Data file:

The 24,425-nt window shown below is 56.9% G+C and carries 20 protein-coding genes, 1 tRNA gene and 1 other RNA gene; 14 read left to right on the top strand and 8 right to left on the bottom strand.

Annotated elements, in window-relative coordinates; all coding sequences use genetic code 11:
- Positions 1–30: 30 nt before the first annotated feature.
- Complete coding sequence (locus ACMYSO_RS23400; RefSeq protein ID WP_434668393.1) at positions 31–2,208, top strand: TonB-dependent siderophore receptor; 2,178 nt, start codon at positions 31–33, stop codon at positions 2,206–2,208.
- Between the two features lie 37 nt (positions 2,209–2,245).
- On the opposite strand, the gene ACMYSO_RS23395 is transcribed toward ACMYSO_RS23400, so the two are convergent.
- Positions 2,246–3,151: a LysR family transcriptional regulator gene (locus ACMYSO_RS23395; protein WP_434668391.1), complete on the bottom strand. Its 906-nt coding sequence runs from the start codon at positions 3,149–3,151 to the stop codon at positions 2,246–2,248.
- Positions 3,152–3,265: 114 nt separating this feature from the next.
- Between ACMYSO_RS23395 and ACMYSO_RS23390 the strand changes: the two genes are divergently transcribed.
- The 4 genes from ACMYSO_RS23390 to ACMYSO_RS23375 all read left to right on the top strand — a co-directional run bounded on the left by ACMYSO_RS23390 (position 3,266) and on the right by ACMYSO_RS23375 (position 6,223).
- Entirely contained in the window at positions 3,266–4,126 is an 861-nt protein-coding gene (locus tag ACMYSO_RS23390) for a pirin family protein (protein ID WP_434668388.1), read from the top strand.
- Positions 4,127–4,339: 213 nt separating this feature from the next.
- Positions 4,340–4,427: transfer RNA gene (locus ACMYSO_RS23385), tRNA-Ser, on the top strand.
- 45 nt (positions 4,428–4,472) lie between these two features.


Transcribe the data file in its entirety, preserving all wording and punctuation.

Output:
The 24,425-nt window shown below is 56.9% G+C and carries 20 protein-coding genes, 1 tRNA gene and 1 other RNA gene; 14 read left to right on the top strand and 8 right to left on the bottom strand.

Annotated elements, in window-relative coordinates; all coding sequences use genetic code 11:
- Positions 1–30: 30 nt before the first annotated feature.
- Complete coding sequence (locus ACMYSO_RS23400; RefSeq protein ID WP_434668393.1) at positions 31–2,208, top strand: TonB-dependent siderophore receptor; 2,178 nt, start codon at positions 31–33, stop codon at positions 2,206–2,208.
- Between the two features lie 37 nt (positions 2,209–2,245).
- On the opposite strand, the gene ACMYSO_RS23395 is transcribed toward ACMYSO_RS23400, so the two are convergent.
- Positions 2,246–3,151: a LysR family transcriptional regulator gene (locus ACMYSO_RS23395; protein WP_434668391.1), complete on the bottom strand. Its 906-nt coding sequence runs from the start codon at positions 3,149–3,151 to the stop codon at positions 2,246–2,248.
- Positions 3,152–3,265: 114 nt separating this feature from the next.
- Between ACMYSO_RS23395 and ACMYSO_RS23390 the strand changes: the two genes are divergently transcribed.
- The 4 genes from ACMYSO_RS23390 to ACMYSO_RS23375 all read left to right on the top strand — a co-directional run bounded on the left by ACMYSO_RS23390 (position 3,266) and on the right by ACMYSO_RS23375 (position 6,223).
- Entirely contained in the window at positions 3,266–4,126 is an 861-nt protein-coding gene (locus tag ACMYSO_RS23390) for a pirin family protein (protein ID WP_434668388.1), read from the top strand.
- Positions 4,127–4,339: 213 nt separating this feature from the next.
- Positions 4,340–4,427: transfer RNA gene (locus ACMYSO_RS23385), tRNA-Ser, on the top strand.
- 45 nt (positions 4,428–4,472) lie between these two features.